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Dead Space Extraction
Conference Call Interview

Dead Space Extraction Conference Call Interview article

September 22, 2009 - After long days at work crafting a macabre sci-fi landscape populated with crawling, flesh-craving corpses, humans with splayed viscera, dismembered limbs of all shapes and sizes, and other spine-tingling audio and visual manifestations of pure digital evil, one might imagine members of EA's Visceral Games have a hard time getting to sleep at night. Their ceaseless toil in the realm of sci-fi horror is about to bear delicious fruit - the kind that shuffles forth from the bloated corpse it crawled out of to rip into your flesh. Indeed, Dead Space Extraction is almost upon us, and CheatCC caught up with the development team during a recent conference call to get all the gruesome and gory details.

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The original Dead Space followed Isaac Clarke on a horrific jaunt through the USG Ishimura battling Necromorphs - human corpses reanimated and twisted by a deadly virus - which could only be stopped by strategically blowing them apart limb-from-limb. Moving in a very different direction in terms perspective and gameplay, the Wii-exclusive Dead Space Extraction is a "guided first-person experience" that has players wielding the Wii Remote to fire at the screen and dismember the onrushing Necromorphs in a very direct way.

Visceral Storytelling

Extraction is a prequel that takes place three weeks before Dead Space and dovetails with the events from the animated feature and comic book that accompanied the launch of the original game. "Dead Space has a story bible that dates back 200 years," says senior designer John Calhoun. "The real challenge is figuring out where in the timeline we wanted to be." Starting at the beginning of the extraction hinted at in the original game let the team create a game that provides a perfect starting point for new players just getting into the franchise for the first time. Also, there's a lot of fan fiction and connections to the first game (in terms of events, characters, and settings) that will resonate with existing Dead Space Fans.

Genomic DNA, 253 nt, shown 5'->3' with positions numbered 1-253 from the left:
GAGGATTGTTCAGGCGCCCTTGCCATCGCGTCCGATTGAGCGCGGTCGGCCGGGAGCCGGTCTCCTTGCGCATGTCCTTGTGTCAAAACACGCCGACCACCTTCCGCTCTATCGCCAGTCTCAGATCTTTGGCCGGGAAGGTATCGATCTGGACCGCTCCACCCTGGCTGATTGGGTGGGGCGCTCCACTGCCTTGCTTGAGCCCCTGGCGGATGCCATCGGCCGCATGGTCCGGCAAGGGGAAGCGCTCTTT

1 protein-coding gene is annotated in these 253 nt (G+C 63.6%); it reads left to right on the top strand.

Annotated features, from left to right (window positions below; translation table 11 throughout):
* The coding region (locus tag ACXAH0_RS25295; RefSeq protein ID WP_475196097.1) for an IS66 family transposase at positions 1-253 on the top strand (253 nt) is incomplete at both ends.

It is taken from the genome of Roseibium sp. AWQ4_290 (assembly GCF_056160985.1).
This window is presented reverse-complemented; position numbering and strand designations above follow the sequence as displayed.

Dead Space Extraction Conference Call Interview

"We decided to carve out a brand new story. There are four brand-new characters, but we wanted to make sure their motives and their misadventures intersect the bigger franchise in interesting ways," he says. Focusing on new characters let the team tell the story through different perspectives. You'll eventually build up a group of four as you play through the game, though which character you play as changes from chapter-to-chapter. In Extraction, all of the characters are fair game, explains Calhoun, which means the group may get separated, some may die, and others disappear. No one is safe, and this plays directly into the horror aesthetic found in every aspect of the game.

Dementia also plays a much more front-and-center role this time around, says associate producer Shereif Fattouh. Having total control over where players are looking at almost all times really gave the team the ability to script dementia more into the moment-to-moment gameplay. Unusual screen effects, seeing things that aren't there, and other audio and visual trickery is a key part of the experience. Members of your party are also going to react in interesting ways when you start to experience dementia.

Dead Space Extraction Conference Call Interview

A Completely New Perspective

Going from the third-person, over-the-shoulder view in the original Dead Space to a first-person perspective for Extraction was a surprise move. The decision to make the game an enhanced on-rails shooter is an even bigger departure, but it's one the developers stand by. This new approached gave the team total control over where the camera is pointed at all times, allowing them to maximize the visuals on the Wii, dial-up the horror suspense, and make the strategic dismemberment mechanics feel even more satisfying and connected to the controls, says executive producer Steve Papoutsis.

There were some early conversations about making Extraction a first-person shooter or trying to carry-over the controls from the first game, says creative director Wright Bagwell, but the team ultimately wanted to focus on utilizing the unique aspects of the Wii. "Having the light gun-style aiming scheme we thought was really super cool," he says, "And being able to leverage that in a really deep way with all of our strategic dismemberment mechanics felt a lot more interesting than just trying to bring over third-person controls or first-person. We wanted to really just take advantage of what the platform can do that no other platform could do."

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